Research has shown that people will spend one-third of their adult lives at work. There are many challenges that the workplace and staff face, from productivity to mental health, well-being, and satisfaction. The working environment is not a conflict-free zone, bringing a range of issues that can affect the workforce.
Workers are not necessarily happier during remote work, i.e., part of the week or full-time. Remote working comes with its own set of challenges for the business and staff. However, before we delve into remote working, let’s review the workforce’s challenges by looking at automation.
Automation is not necessarily a new threat – companies have always looked for ways to cut costs and make processes as simple as possible. However, as technology advances and we find more and more ways to make lives and jobs more accessible, there presents itself the possibility that automation will remove some roles.
In 2018, 37% of the UK’s workforce revealed that they were worried that automation will change their jobs for the worse – with 23% of workers saying they feel worried that their current job may not be needed.
However, it has also been suggested that automation could help create more jobs than it will make redundant.
There are a whole host of benefits to allowing employees to work from home. Not only is commuting stressful and unpleasant (especially during the summer season), but with the ever-rising prices of trains, some employees may feel like they’re losing their hard-earned money. With this in mind, offering remote work can boost productivity, allowing them to use the time that would have been spent commuting on more critical work.
45% of Brits have said that their daily commute has a negative effect on their health.
According to the NHS, more than 24 million people in the UK commute to work regularly (an average journey being 56 minutes). Stress levels, blood pressure, and choice of healthy food, exercise, and sleep are negative impacts of a long commute.
However, working from home might not be for everyone and may not totally remove stress, but create different types of stress.
As virtual contracts become increasingly popular in the working world, those taking them should be armed with the tools to manage the possible distractions and confusion from working in the same building where they relax, sleep, and spend time with their family.
Resolving employee conflicts remotely is demanding. When your staff is in the workplace, and it becomes evident that some employees are not getting on, you can take immediate action. A spontaneous decision to mediate a meeting in a meeting room or off-site at the local cafe can be required to ensure the workers work through their differences.
In-person meetings use body language cues to interpret and read signals that confirm how the meeting is progressing and on the right path to reconciliation.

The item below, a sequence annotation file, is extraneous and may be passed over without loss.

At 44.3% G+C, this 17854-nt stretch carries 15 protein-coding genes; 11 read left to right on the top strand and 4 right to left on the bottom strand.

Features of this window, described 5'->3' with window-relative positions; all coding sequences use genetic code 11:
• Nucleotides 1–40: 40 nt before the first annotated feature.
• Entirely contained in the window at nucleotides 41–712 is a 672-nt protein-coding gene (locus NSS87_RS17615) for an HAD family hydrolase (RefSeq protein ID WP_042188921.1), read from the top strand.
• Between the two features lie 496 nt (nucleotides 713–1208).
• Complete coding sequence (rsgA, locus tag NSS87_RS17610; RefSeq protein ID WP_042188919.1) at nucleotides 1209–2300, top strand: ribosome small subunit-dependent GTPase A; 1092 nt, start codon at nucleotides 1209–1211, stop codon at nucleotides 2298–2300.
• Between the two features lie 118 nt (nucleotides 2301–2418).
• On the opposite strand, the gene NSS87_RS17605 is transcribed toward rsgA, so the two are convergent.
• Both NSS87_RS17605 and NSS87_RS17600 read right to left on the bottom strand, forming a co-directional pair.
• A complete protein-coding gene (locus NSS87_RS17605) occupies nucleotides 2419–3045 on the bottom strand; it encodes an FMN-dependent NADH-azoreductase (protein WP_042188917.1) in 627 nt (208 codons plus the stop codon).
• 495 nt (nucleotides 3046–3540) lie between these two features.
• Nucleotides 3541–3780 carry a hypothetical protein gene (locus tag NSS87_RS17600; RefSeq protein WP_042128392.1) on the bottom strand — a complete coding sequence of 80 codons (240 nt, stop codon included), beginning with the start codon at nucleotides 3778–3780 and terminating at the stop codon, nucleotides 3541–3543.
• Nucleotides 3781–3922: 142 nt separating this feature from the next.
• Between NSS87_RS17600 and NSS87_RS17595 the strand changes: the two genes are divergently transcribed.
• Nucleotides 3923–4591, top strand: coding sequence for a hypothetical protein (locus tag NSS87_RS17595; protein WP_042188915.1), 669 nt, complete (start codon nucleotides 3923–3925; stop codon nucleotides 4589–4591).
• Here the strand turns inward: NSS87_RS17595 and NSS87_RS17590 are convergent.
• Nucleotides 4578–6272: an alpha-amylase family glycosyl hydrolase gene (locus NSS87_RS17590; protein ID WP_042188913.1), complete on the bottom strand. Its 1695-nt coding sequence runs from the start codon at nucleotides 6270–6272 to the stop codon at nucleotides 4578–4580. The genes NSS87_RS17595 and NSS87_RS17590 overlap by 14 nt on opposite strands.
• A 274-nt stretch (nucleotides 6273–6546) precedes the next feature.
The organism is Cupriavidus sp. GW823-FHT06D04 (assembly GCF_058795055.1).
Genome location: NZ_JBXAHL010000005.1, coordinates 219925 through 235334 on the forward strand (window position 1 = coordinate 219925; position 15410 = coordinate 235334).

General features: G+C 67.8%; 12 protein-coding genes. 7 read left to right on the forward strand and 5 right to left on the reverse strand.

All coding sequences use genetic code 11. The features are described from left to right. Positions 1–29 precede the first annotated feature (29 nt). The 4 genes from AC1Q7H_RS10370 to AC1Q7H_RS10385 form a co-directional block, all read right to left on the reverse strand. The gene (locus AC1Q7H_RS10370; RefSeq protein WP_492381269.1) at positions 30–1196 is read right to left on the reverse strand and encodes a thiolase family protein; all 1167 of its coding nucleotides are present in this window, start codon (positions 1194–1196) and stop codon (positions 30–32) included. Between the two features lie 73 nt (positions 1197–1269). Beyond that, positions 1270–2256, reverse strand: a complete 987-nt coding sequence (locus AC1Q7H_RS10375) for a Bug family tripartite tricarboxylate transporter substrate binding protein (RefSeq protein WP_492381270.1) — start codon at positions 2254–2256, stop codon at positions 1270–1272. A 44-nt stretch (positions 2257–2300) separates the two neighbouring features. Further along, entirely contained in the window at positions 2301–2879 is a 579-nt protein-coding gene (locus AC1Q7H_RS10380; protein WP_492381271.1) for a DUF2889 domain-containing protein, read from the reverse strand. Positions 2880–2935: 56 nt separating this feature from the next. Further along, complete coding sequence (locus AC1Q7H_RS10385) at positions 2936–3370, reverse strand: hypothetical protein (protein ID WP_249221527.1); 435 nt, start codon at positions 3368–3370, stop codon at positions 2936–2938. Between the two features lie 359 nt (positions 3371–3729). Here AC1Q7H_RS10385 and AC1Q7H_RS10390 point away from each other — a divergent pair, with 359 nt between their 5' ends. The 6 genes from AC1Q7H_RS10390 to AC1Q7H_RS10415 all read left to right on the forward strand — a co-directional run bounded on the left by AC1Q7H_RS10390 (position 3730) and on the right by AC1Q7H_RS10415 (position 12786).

Video conferencing meetings can resolve worker disagreements, but without the visual cues of body language, the conflict may take longer to detect and fix. This also brings us to social well-being and how to manage it in the post-pandemic era.
Employees’ mental well-being certainly affects their ability to work in a team.
But mental health isn’t the only thing that can cause colleague tension. It’s well known that opinions on politics and society have intensely divided the world. This mustn’t leak into the workplace.
Strong opinions and beliefs are healthy, but a cohesive workforce depends on its members respecting each other’s views and knowing when such matters should be left out of the workplace.
Mental Health Issues
Stress is one of the biggest challenges and health hazards in the workplace. Stress is a native reaction to something and can be triggered by many things, including the job role, colleagues, or home life.
In 2017/18, it was found that over half of all long-term sickness absences from work was for stress and depression – however, it’s also hard for a business to spot as the employee may not want to admit to feeling stressed.
If an employee feels stressed, the workplace might not have always caused it. Homelife can bring with it its own challenges that can then be brought to work. This can lead to reduced productivity and low motivation.
Side Effects Of Stress
Stress and anxiety can have several side effects, one being self-medicating. For example, alcohol is a depressant that slows the brain and central nervous system’s processes – while at first, it may seem to help people cope with stress for a short time, in the long run, it can be a contributing factor to feeling depression and anxiety – and ultimately make it harder to deal with.
If you feel like a workforce member is using alcohol as a coping mechanism, offer them support to seek professional medical care or attend a specialist rehab clinic.
Rehab clinics, such as Delamere, can help treat a range of addictions and other associated issues in a safe zone.
Right now, life, as we knew it pre-pandemic, slowly resembles normality. However, even the strongest among us deal with uncertainty, new routines and restrictions on some movements, and businesses’ angst to drive up sales and replenish cash reserves.
Stress is a reaction to change, and you’ll know the symptoms, such as headaches, upset stomach, and chest pains. It’s essential to take care of yourself and others and destress before signs worsen, bringing on harsher health issues like cancer, heart attacks, etc.
Put aside some time every day for yourself. Do meditation, even if it’s just a few minutes each day, plus improve your diet to include healthy options like fruit and vegetables.
Add more movement into your day with aerobic and anaerobic exercises. It’s amazing what you can do in your home, so search online for exercise routines in small areas.
Reading and doing quizzes and puzzles will also help you unwind and improve your mental agility.